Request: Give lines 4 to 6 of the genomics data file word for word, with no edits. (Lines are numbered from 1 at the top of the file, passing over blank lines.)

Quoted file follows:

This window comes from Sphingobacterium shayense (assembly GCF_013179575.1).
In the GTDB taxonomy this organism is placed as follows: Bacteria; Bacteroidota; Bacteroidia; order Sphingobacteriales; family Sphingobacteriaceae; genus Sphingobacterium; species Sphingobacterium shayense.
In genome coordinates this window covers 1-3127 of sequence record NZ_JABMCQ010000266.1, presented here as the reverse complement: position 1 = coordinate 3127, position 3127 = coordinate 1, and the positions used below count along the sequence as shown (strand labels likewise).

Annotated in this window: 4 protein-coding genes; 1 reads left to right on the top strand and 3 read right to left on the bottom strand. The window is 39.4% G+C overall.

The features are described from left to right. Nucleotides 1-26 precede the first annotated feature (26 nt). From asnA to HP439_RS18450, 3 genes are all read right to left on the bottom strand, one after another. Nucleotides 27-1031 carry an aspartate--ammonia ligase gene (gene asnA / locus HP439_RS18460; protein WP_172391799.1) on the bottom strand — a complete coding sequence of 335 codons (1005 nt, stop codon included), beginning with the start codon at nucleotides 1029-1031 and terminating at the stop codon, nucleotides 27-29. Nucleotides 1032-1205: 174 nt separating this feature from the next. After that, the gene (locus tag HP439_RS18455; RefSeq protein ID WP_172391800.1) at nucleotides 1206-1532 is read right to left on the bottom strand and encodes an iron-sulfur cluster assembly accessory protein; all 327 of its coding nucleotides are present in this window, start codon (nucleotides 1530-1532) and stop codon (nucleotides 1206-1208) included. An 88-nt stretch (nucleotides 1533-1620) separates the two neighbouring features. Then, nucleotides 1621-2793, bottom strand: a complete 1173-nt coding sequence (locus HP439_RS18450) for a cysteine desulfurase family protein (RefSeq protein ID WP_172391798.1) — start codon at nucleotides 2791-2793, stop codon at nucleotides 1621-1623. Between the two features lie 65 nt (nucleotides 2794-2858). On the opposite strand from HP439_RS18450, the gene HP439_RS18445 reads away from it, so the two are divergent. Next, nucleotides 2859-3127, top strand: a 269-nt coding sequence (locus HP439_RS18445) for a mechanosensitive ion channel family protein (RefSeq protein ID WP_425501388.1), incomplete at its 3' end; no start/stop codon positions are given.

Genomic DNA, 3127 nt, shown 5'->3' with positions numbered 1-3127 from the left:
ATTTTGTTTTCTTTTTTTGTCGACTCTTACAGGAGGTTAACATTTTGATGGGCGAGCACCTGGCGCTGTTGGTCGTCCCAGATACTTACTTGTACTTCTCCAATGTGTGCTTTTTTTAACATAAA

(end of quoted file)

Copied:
Annotated in this window: 4 protein-coding genes; 1 reads left to right on the top strand and 3 read right to left on the bottom strand. The window is 39.4% G+C overall.

The features are described from left to right. Nucleotides 1-26 precede the first annotated feature (26 nt). From asnA to HP439_RS18450, 3 genes are all read right to left on the bottom strand, one after another. Nucleotides 27-1031 carry an aspartate--ammonia ligase gene (gene asnA / locus HP439_RS18460; protein WP_172391799.1) on the bottom strand — a complete coding sequence of 335 codons (1005 nt, stop codon included), beginning with the start codon at nucleotides 1029-1031 and terminating at the stop codon, nucleotides 27-29. Nucleotides 1032-1205: 174 nt separating this feature from the next. After that, the gene (locus tag HP439_RS18455; RefSeq protein ID WP_172391800.1) at nucleotides 1206-1532 is read right to left on the bottom strand and encodes an iron-sulfur cluster assembly accessory protein; all 327 of its coding nucleotides are present in this window, start codon (nucleotides 1530-1532) and stop codon (nucleotides 1206-1208) included. An 88-nt stretch (nucleotides 1533-1620) separates the two neighbouring features. Then, nucleotides 1621-2793, bottom strand: a complete 1173-nt coding sequence (locus HP439_RS18450) for a cysteine desulfurase family protein (RefSeq protein ID WP_172391798.1) — start codon at nucleotides 2791-2793, stop codon at nucleotides 1621-1623. Between the two features lie 65 nt (nucleotides 2794-2858). On the opposite strand from HP439_RS18450, the gene HP439_RS18445 reads away from it, so the two are divergent. Next, nucleotides 2859-3127, top strand: a 269-nt coding sequence (locus HP439_RS18445) for a mechanosensitive ion channel family protein (RefSeq protein ID WP_425501388.1), incomplete at its 3' end; no start/stop codon positions are given.

Genomic DNA, 3127 nt, shown 5'->3' with positions numbered 1-3127 from the left: